UFC 248 had a little bit of everything: two title fights, a fight of the year contender, highlight-reel finishes and impactful returns. Among the unique happenings surrounding the March 7 card in Las Vegas:
Zhang's postfight speech about China's struggles with the coronavirus.
Sean O'Malley's awe-inspiring comeback finish.
Two Olympic silver medalists -- Romero and Mark O. Madsen -- competing.
UFC 248 will be streamed Monday on ESPN+ at 1 p.m., then will be available on demand for all ESPN+ subscribers.
Zhang vs. Jedrzejczyk was one of the greatest fights in UFC history and almost certainly the best women's fight in the promotion ever. Zhang earned a split-decision victory (48-47, 47-48, 48-47) to retain the UFC women's strawweight title in the co-main event.
The bout was bell-to-bell action, a barrage of punches, elbows, knees and kicks. There was hardly a pause for 25 minutes. Things went back and forth with each woman rocking or wobbling the other several times.
By the end, both were wearing the damage in the form of swelling and cuts. Jedrzejczyk walked away with one of the worst hematomas -- a swelling of her forehead -- in MMA history. The fans in attendance knew they were witnessing something special, too. The 15,077 spectators got on their feet for a standing ovation at the beginning of the fifth round and then again in the final 10 seconds of the bout.
"I was pretty sure I got [the victory]," Zhang said through a translator in her postfight interview. "It was a great performance. We are all martial artists here. We don't want trash talking. We want mutual respect."
Both women were taken to a local hospital afterward. Their wounds have mostly healed, but the memories of that fight -- a heroic clash of skilled, tough-as-nails warriors -- will be remembered forever in mixed martial arts.
Aside from the amazing Zhang vs. Jedrzejczyk battle, here are four other can't-miss moments from UFC 248:
How did you score Adesanya vs. Romero?
There are many ways to describe the UFC 248 main event, a middleweight title fight between champion Adesanya and Romero. Some would say tactical. Others would say inactive. The word "boring" might come up, too. But Adesanya did what he felt like he needed to do against the unorthodox and dangerous Romero to get the win.
After the event, there were some questions about how the bout was scored. The judges gave Adesanya a unanimous-decision victory with scores of 48-47, 48-47 and 49-46. All five rounds were extremely close with a historically low amount of strikes thrown. Did the judges get it right? Did Romero do more damage in some of those rounds? Or did Adesanya's commitment to staying at range and landing hard leg kicks earn him the nod? It's always interesting to go back and watch a fight again and attempt to score it like a judge would, using effective striking and grappling -- better known as damage and effective submission attempts -- as the main gauge.
Zhang addresses coronavirus issues
Weeks before many in the world were hit hard by the coronavirus pandemic, Zhang was dealing with its affects. She needed to move her training camp in her native China to Thailand and then on to Abu Dhabi before finally arriving in Las Vegas to compete. It was an arduous journey, yet Zhang not only was able to compete at UFC 248 but also put on an all-time performance in beating Jedrzejczyk. Zhang still is in Las Vegas waiting to get the OK to return to her homeland.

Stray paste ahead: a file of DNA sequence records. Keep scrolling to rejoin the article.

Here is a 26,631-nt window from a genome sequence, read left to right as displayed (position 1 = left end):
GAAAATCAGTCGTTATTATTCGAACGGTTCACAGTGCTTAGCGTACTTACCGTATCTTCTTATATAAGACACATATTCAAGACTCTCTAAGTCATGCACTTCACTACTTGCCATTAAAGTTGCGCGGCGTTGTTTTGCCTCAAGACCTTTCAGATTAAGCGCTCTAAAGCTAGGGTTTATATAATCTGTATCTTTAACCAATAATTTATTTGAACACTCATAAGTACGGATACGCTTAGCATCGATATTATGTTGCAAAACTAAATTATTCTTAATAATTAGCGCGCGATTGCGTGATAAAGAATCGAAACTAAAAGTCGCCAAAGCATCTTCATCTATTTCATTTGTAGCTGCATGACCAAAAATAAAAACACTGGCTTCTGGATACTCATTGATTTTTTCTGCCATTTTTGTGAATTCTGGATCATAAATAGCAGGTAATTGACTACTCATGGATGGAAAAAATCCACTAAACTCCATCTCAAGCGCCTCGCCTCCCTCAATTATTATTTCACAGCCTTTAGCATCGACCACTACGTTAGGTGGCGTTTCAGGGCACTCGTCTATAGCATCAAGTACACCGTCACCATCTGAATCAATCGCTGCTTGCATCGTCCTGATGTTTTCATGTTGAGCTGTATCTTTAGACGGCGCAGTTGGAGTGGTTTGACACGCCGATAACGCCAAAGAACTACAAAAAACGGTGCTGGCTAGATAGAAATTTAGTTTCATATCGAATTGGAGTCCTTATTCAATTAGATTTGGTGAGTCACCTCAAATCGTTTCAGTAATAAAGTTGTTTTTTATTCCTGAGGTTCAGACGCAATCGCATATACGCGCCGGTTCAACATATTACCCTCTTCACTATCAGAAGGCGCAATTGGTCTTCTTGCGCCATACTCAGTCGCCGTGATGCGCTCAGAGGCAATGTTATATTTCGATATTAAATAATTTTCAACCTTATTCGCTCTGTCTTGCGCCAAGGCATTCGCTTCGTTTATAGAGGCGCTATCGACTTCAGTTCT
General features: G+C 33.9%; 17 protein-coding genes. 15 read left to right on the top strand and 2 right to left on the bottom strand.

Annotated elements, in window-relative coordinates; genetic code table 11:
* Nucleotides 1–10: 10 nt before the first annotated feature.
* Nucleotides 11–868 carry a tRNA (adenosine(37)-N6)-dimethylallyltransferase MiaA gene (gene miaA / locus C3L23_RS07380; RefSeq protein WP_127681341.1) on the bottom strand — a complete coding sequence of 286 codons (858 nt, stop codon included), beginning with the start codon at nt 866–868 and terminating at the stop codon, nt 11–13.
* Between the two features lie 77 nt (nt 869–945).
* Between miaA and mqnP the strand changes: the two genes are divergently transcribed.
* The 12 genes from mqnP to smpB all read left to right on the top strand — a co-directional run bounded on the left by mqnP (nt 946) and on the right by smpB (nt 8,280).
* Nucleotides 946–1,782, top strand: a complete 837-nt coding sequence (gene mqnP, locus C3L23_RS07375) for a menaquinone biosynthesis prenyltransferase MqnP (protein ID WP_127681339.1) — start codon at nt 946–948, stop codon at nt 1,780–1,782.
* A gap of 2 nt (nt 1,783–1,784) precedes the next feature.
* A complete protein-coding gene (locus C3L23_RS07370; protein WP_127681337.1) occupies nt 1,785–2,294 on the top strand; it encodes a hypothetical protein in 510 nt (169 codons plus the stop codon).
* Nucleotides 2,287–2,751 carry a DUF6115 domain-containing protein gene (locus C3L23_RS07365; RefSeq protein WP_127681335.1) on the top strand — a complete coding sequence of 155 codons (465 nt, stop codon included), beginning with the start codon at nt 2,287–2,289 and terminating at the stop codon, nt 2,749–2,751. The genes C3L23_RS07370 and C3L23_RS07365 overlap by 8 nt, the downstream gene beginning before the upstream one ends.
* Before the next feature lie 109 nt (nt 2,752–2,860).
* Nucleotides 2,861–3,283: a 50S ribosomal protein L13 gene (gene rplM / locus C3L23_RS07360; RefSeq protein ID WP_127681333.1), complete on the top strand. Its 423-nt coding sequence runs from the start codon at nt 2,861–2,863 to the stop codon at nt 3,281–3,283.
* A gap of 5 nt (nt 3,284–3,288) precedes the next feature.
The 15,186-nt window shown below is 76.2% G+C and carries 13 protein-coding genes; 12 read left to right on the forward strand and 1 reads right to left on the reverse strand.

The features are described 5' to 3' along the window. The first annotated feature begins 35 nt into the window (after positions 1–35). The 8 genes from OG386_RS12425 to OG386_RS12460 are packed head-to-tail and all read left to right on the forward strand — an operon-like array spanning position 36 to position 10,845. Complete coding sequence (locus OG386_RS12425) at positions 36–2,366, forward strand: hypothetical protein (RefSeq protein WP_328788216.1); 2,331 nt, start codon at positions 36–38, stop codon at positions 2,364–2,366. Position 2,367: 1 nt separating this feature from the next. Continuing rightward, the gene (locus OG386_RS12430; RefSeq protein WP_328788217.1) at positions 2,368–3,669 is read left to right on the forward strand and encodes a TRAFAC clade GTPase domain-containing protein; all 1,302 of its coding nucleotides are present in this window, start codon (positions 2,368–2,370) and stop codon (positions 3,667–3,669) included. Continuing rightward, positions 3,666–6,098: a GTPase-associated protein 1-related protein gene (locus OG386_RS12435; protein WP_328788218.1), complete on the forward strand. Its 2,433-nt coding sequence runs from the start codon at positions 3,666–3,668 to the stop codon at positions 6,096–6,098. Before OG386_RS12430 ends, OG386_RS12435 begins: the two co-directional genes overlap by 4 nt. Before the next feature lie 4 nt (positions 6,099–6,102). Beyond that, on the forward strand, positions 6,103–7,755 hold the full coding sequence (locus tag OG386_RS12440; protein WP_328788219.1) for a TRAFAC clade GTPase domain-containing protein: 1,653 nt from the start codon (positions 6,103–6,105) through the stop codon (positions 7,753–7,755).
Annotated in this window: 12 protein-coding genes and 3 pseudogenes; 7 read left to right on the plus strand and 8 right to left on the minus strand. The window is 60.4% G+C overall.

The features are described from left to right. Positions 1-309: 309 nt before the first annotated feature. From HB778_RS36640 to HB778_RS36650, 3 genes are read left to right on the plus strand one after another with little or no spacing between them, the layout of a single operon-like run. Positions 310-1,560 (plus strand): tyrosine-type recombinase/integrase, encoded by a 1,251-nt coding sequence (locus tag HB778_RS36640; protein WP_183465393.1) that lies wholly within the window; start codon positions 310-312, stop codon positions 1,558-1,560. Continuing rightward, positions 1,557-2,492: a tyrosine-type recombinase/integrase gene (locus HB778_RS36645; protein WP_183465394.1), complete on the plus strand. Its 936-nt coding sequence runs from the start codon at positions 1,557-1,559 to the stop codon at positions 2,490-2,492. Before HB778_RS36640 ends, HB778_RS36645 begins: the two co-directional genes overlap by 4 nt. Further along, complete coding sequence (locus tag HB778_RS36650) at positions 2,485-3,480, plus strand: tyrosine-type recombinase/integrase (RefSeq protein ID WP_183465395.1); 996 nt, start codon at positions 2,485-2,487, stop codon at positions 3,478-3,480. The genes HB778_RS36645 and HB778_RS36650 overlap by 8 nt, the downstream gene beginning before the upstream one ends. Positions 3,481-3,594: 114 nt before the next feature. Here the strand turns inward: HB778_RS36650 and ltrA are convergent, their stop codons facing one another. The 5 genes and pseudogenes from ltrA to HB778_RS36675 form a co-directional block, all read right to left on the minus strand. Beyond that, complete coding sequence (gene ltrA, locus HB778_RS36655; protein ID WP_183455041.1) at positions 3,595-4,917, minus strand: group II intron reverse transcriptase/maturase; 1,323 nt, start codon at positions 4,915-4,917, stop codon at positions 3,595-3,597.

"It was hard with the coronavirus in my country -- everybody knows that," Zhang said after the bout. "... I hope everybody stays together and fights together. We can win this. Our country is suffering from the tragedy right now, but we're fighting together and winning it."
A pair of impressive comebacks
O'Malley had not fought in two years (plus four days) before facing Jose Quiñonez at UFC 248. The blue-chip bantamweight prospect struggled with the U.S. Anti-Doping Agency -- the UFC's anti-doping partner -- during that stretch following a positive drug test for the banned substance ostarine. O'Malley ended up being suspended twice during this layoff, though he has adamantly denied knowingly taking any banned substance. The USADA has said it believes O'Malley and his cases have led to some reform in the UFC's anti-doping policy.
In his return, O'Malley looked incredible, stopping Quiñonez in the first round via TKO. At just 25 years old, "Suga Show" could be a future champion at 135 pounds. Meanwhile, Neil Magny, who was cleared by the USADA in his own doping case, returned to form after 16 months off, beating the very game Li Jingliang via unanimous decision.
Prospects from other combat sports show out
Rodolfo Vieira has been in the UFC only since last August. He looks like he came over from a Marvel superhero movie with his physique. But really, he was plying his trade in the Brazilian jiu-jitsu world and was a world champion in that martial art. Vieira has brought all those skills -- and seemingly superhuman strength -- to MMA. After beating Saparbek Safarov at UFC 248 by first-round submission, Vieira is now 7-0 as a pro and appears to be a force in the middleweight division. Safarov kicked Vieira in an eye early, causing swelling that completely shut that eye. Yet, Vieira went into Hulk mode, took Safarov down and choked him out.
Madsen didn't finish against Austin Hubbard. But the 2016 Olympics silver medalist in Greco-Roman wrestling looked very strong in winning a unanimous decision. Madsen's wrestling was oppressive over the first two rounds, and even after Hubbard broke his jaw in the second, Madsen continued pressing forward. Madsen is 35 years old, but with prowess in the clinch and grappling aspects of MMA, he figures to give many UFC lightweights a hard time.